Insurance doesn't cover newer reproductive health options

September 1, 2004



Compared to traditional methods of contraception such as birth control pills, newer reproductive health options—including patches, rings, and new sterilization methods—are poorly covered by insurance companies, according to a survey of 250 benefits managers in midsize and large companies nationwide.

The survey found that while 89% of companies provide coverage of reversible contraception through their insurance plans, the level of coverage depends on the type of contraception. More than 80% of insurers provide partial or full coverage of oral contraceptives. In contrast, newer products such as the patch (59% reported coverage), Nuva Ring or diaphragms (54%), contraceptive injections (51%), and emergency contraception (18%) had lower rates of coverage.

When it comes to permanent contraception options for women, 54% of respondents reported that tubal ligation was covered by their insurer. Just 36% could make the same claim for hysteroscopic sterilization.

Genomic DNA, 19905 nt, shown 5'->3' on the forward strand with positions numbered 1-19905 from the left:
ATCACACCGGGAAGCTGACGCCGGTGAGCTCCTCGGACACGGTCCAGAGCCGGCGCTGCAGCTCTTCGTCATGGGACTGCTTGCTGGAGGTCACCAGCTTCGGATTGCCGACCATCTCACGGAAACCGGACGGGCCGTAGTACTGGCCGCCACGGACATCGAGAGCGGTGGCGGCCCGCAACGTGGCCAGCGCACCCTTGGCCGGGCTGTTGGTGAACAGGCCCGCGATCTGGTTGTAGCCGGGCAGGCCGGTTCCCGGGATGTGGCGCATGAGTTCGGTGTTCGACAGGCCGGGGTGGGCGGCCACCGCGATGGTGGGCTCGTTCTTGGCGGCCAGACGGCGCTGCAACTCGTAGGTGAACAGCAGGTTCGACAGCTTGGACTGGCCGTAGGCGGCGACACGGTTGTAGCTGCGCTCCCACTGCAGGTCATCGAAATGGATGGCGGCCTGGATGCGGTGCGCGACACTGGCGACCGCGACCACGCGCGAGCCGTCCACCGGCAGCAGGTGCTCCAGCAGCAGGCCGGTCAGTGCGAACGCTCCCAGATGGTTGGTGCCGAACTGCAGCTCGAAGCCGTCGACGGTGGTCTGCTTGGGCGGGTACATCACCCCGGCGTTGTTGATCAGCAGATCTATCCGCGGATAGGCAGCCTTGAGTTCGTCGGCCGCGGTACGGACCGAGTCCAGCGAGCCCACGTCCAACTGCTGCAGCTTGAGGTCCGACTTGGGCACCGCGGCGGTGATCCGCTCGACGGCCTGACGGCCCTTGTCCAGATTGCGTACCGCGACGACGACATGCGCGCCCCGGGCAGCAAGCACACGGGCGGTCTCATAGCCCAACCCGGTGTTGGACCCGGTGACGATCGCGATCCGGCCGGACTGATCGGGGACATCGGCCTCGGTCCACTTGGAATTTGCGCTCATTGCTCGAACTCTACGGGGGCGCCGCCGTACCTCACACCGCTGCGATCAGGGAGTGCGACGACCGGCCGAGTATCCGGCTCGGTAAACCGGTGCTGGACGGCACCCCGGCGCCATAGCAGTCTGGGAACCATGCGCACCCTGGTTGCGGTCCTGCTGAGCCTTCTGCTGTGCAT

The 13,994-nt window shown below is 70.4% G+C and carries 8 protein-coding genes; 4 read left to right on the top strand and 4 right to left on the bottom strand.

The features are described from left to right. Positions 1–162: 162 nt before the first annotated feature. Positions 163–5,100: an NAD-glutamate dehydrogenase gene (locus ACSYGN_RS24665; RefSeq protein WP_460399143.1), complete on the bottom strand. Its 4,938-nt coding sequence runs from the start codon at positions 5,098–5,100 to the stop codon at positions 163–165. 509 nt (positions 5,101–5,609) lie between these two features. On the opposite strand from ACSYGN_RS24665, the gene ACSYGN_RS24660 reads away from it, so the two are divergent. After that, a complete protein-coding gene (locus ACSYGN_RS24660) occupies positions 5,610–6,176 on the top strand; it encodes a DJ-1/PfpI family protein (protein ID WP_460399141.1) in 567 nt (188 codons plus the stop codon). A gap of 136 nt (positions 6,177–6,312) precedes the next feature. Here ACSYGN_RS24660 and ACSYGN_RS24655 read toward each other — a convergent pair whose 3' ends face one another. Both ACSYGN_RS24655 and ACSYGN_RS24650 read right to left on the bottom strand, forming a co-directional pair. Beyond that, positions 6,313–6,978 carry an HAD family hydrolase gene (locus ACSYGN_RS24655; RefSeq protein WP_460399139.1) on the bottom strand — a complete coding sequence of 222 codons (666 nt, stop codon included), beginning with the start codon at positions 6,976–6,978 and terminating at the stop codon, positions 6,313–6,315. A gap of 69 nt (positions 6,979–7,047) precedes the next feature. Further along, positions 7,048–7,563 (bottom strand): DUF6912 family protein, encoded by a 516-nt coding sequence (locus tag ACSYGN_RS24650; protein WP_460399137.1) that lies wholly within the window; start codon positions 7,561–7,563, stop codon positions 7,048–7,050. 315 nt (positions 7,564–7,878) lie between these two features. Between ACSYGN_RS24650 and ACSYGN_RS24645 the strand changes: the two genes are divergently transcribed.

In addition, the survey found that only 28% of insurers provided coverage for in vitro fertilization. A slightly lower rate of coverage was found for ovulation induction drugs and procedures, artificial insemination, and uterine arterial embolization (26% each). Less than a quarter of companies (22%) said their insurer covered myomectomies.

The survey was conducted by Greenberg Quinlan Rosner Research and was sponsored by the Association of Reproductive Health Professionals, the Black Women's Health Imperative, and the Planned Parenthood Federation of America.